As of March 17, 2020, The 12th Judicial District (Cloud, Mitchell, Jewell, Republic, Lincoln, Washington Counties) will be CLOSED to foot traffic. We will still be working behind closed doors and only accepting business by email, fax, mail, or e-filed documents.
All jury trials, traffic dockets, Chapter 61 actions (with the exception of evictions and garnishment hearings), scheduled through May 1, 2020 are continued pending further order of the Court. All other Court proceedings scheduled through May 1, 2020 may be continued by the presiding Judge.
When possible the presiding Judge will attempt to hold hearings telephonically or by video conference. Any person represented by an attorney who has a hearing date set prior to May 1, 2020 is directed to contact that attorney for scheduling information, if no attorney, contact the Clerk of the Court in their county for hearing scheduling information.
Individuals are prohibited from entering the courtroom, adjacent hallway, or clerk’s office if they have:
Traveled to areas affected by COVID-19
Been exposed to individuals with COVID-19 symptoms
About District Courts District courts are created by the Constitution. They are the trial courts of Kansas, with general original jurisdiction over all civil and criminal cases, including divorce and domestic relations, damage suits, probate and administration of estates, guardianships, conservatorships, care of the mentally ill, juvenile matters, and small claims. It is here that the criminal and civil jury trials are held.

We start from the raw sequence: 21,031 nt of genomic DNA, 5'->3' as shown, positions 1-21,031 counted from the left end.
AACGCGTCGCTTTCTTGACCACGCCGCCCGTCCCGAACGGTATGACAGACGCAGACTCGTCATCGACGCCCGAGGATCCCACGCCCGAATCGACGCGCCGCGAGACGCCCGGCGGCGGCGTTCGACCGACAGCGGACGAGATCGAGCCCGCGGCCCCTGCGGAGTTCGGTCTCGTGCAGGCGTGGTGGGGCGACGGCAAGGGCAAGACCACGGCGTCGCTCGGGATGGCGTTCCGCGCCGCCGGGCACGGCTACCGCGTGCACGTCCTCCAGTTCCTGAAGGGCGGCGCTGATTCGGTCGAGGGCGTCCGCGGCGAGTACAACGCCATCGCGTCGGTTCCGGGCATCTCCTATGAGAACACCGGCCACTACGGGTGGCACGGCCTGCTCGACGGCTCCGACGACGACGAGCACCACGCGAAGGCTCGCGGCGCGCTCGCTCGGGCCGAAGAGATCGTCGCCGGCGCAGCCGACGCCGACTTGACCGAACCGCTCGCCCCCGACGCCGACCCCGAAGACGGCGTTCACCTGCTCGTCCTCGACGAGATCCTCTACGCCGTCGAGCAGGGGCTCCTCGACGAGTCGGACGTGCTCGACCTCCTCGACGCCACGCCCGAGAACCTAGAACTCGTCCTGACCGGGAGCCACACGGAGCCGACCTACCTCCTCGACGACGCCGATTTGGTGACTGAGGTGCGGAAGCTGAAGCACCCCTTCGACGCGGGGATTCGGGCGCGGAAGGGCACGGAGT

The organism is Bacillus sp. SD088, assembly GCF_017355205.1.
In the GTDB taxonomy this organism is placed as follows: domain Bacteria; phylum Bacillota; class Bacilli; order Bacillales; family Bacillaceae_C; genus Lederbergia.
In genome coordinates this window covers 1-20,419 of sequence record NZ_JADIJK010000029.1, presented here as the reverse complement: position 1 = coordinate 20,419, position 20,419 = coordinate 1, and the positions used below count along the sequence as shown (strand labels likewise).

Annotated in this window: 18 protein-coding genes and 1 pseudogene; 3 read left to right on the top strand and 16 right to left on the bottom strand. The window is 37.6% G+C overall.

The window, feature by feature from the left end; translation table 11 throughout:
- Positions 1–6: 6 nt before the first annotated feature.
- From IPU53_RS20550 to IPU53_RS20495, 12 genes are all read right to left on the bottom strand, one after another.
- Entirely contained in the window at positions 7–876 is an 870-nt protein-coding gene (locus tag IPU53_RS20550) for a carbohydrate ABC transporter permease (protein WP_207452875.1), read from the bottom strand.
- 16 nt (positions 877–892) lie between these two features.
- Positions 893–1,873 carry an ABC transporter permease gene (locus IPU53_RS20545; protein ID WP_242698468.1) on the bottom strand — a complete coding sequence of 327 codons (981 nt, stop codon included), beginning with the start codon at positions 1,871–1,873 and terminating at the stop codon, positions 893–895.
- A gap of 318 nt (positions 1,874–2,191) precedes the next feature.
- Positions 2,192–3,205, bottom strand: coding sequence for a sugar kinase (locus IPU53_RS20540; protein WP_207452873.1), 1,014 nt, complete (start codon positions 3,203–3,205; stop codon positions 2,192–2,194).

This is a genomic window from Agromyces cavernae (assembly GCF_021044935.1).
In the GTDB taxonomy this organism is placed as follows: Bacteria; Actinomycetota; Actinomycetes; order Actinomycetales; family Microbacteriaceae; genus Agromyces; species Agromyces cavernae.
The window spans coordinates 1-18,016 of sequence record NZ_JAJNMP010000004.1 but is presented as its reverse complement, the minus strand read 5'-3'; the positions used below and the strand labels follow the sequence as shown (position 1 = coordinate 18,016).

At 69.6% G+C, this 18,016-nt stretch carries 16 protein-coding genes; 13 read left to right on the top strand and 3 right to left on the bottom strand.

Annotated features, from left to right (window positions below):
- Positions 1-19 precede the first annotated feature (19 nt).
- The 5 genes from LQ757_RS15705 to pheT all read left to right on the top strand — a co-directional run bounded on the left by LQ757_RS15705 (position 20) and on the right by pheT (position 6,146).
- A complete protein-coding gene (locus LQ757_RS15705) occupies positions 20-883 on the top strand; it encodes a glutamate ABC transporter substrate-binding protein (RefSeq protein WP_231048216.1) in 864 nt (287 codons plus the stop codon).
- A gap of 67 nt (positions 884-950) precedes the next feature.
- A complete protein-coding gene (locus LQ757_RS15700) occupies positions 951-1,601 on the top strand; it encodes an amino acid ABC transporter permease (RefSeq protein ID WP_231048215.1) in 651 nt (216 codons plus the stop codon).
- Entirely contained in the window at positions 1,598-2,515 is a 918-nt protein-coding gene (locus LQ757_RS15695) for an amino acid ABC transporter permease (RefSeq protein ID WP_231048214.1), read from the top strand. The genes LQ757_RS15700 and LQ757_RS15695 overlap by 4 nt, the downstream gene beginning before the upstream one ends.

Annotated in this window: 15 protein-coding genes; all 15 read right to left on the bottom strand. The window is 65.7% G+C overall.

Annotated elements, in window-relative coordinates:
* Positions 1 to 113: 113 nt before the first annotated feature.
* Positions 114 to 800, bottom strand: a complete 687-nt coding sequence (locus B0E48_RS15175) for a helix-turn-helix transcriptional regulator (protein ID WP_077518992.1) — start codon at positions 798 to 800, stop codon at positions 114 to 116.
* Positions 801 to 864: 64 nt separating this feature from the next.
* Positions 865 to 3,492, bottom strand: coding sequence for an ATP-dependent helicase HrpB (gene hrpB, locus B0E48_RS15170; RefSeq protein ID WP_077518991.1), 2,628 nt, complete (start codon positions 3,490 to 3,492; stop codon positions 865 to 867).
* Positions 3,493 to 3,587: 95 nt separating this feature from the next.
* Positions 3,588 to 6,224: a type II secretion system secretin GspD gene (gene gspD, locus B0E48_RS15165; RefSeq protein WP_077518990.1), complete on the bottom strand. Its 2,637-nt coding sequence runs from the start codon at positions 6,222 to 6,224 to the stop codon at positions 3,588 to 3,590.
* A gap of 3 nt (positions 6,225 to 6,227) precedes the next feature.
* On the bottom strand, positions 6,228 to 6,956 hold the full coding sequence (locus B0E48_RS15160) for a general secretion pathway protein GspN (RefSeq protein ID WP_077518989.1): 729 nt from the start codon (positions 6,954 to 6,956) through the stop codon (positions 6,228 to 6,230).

Judicial Districts There are 31 judicial districts in Kansas, each with a varying number of judges. There is a district court in each county, and each court has a clerk of the court where cases are filed.
Judicial Departments Judicial districts are grouped into six judicial departments. Each department is assigned to a Supreme Court justice, and the departmental justice may assign judges from one judicial district to another.
District Judges Judges of the district court must be lawyers. Some counties have district magistrate judges, who may or may not be lawyers, and whose jurisdiction is limited. By state law, there is at least one resident judge in each county.
Chief Judges The Kansas Supreme Court appoints one judge in each district to serve as chief judge. A chief judge has, in addition to his or her judicial responsibilities, general control over case assignments within the district and general supervisory authority over the clerical and administrative functions of the court.
Appeals Appeals may be taken from a district court to the Court of Appeals and, in some cases, to the Supreme Court.
Mitchell County Kansas Government Chris Treaster, Mitchell County Clerk